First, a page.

Jerez, Sanlúcar and Zahara – April, 2011

Morning ride at the mouth of the Wadi Kabir
Morning ride at the mouth of the Wadi Kabir

Early one morning we left Córdova, the richly complex and cultured capital of Moorish Spain from the seventh to the eleventh centuries (see my post on Córdova). We drove our little Eurocar rental about 2.5 hours to Jerez in the southern province of Cádiz, visited Jerez then went on to Sanlúcar de Barrameda in one, hectic day in April, 2011.

Sanlúcar de Barrameda is a city on the Atlantic at the mouth of the Wadi Kabir, as the Moors called it – the Great River – which the Spanish spell Guadalquivir. It is one corner of the “sherry triangle” and here a pale, dry sherry with a faint salty taste is made. It is called Manzanilla wine.

But first, Jerez:

We arrived in Jerez from Córdoba just in time for the 10:30 AM Sandeman Bodega tour. We were told about Sanlúcar’s unique drink by Velia, a semi-retired Melbourne, Australia teacher whom we met with her husband Ron while tasting several of the famous Sandeman sherries. She and her husband travel (backpack only) from Feb ’til July every year. We then attended, with our Aussies-well-met,  the incredible Royal Andalusian School of Horsemanship show in Jerez.

The world-renowned Horse Show put on by La Real Escuela Andaluza Del Arte Equestre featured Andalusian horses doing what seemed like dozens of dance steps in time with Spanish music. The costumes, braided manes and tails and ornate halters and saddlery were varied and beautiful. this is not the best show of horsemanship in the world it certainly must be as good as it gets: absolutely stunning – visually, musically and emotionally. After the show, at which photos and video were forbidden, we ate Chinese with them and exchanged emails.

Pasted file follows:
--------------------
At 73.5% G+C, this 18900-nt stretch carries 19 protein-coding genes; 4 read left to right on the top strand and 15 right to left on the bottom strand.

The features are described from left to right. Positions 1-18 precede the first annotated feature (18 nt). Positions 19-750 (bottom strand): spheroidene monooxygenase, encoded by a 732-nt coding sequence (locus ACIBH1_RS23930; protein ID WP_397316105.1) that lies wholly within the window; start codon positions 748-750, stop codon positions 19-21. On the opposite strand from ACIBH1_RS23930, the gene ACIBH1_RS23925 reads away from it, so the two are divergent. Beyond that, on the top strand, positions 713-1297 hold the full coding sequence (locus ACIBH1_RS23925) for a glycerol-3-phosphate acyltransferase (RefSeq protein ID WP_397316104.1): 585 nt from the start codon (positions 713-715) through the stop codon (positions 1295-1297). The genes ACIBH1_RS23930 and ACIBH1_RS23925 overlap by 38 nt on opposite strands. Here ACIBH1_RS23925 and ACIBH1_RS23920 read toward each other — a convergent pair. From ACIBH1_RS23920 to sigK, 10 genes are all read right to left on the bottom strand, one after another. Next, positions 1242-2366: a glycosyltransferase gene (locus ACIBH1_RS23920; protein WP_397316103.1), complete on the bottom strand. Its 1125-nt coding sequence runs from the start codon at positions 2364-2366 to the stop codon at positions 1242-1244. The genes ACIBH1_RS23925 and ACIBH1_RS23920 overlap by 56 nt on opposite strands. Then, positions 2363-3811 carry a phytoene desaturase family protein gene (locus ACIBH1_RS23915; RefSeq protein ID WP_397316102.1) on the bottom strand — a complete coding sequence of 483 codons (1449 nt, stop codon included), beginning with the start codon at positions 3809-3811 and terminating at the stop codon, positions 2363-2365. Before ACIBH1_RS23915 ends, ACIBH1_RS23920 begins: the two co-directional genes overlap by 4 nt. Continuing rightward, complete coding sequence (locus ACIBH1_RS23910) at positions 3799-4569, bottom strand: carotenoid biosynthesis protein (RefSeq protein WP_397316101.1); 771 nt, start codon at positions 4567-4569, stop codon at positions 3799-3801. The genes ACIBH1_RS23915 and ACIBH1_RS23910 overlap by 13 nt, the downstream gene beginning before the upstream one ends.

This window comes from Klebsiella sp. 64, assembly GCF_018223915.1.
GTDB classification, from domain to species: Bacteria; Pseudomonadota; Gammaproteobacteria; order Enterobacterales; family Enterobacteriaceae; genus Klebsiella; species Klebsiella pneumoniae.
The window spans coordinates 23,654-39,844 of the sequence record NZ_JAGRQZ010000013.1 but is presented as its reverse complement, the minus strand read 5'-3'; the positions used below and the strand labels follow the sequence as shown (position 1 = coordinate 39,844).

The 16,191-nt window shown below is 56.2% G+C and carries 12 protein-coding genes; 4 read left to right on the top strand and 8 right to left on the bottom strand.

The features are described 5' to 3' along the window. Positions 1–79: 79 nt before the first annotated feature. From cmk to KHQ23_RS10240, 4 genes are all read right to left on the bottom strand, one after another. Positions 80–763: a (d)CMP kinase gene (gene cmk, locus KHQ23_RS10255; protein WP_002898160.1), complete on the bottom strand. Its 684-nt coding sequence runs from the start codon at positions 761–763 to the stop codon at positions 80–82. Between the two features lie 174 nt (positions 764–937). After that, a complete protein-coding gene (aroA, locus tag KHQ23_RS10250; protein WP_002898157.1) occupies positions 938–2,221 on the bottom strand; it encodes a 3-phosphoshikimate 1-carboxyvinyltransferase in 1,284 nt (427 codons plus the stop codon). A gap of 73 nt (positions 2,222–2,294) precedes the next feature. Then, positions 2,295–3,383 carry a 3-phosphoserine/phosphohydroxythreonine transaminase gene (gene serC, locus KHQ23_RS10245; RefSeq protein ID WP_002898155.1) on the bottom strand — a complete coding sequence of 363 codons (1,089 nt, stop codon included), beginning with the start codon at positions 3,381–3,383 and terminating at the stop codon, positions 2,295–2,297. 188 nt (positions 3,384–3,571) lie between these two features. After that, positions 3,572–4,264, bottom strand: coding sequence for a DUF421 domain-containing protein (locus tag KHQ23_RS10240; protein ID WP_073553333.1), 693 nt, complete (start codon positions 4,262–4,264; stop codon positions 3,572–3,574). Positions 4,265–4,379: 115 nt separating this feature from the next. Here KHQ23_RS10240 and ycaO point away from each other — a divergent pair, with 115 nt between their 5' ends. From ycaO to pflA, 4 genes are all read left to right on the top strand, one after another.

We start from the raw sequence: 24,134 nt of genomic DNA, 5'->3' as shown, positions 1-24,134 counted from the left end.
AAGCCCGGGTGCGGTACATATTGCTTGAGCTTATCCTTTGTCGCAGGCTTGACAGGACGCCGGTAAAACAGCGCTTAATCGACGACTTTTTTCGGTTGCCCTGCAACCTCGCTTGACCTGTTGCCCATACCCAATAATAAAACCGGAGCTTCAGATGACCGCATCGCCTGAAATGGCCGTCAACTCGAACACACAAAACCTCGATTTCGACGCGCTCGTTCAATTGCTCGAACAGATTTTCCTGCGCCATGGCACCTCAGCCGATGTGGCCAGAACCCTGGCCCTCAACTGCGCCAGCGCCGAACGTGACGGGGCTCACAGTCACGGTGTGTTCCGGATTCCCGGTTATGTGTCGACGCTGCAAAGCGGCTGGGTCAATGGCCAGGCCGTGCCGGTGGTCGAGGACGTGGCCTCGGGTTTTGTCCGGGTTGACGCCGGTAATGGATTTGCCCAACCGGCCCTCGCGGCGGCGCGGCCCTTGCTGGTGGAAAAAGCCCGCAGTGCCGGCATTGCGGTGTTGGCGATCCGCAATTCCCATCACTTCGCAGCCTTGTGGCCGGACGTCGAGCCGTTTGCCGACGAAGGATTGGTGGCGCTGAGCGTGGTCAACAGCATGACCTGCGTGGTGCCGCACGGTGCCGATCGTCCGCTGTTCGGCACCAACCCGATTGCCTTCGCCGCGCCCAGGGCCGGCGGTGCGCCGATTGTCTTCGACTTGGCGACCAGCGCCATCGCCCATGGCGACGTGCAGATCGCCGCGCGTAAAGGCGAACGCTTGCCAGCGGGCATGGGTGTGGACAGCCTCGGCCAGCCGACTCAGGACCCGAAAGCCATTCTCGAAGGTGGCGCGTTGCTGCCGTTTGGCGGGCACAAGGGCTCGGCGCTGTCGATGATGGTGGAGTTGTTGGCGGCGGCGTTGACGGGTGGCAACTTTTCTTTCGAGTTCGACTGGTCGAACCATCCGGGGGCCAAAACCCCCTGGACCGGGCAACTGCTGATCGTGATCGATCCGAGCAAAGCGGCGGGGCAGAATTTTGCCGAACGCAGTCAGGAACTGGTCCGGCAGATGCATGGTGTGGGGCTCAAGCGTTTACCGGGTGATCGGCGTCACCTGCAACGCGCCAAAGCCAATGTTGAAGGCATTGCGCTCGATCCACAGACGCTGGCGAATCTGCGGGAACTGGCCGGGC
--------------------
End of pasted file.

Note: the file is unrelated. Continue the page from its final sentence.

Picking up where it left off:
Velia promised to send us her ultra-small packing list in return for some info on Cuba travel. They take public transport everywhere – bus, mostly. We have become friends. They have visited us here in Canada and their advice played an important part in our preparation for our Camino Santiago walk in 2013.


After our delicious and cheap lunch, we drove the 36 minutes to Sanlúcar. Then we drove for two more hours in the confusing, one-way puzzle that is Sanlúcar to find our pre-arranged secure parking a short walk from the lovely Hotel Barrameda, situated on a pedestrian plaza in the heart of Sanlúcar. We found our parking space two floors down. The up elevator didn’t work. We should have begun our day with the following beautiful Arabic phrase/prayer:

Bismillah il-Rahman il-Rahim

Our harrowing arrival experience was soon a distant (for Bob) memory – all but erased by the charm, generosity and warmth of the people of this working class, seafaring city. In the early evening, families would hit the streets for their paseo. The kids would be treated with ice cream or a ride on a coin-operated animal. Lots of simple charm. Welcoming to tourists.

We stayed two delightful nights in Sanlúcar because we wanted to visit the huge, wild Donaña sanctuary by boat. No cars permitted. The Donaña wildlife park, a huge UNESCO wetland that was once a hunting ground of Spanish nobility. Deer, boar, lynx and water birds like storks migrate through here every spring. We saw lots of flamingos who breed in Malaga on Spain’s Mediterranean Costa del Sol. Some remain to look after the young and the rest fly 200 km to Donaña to gather food and 200 km back every day!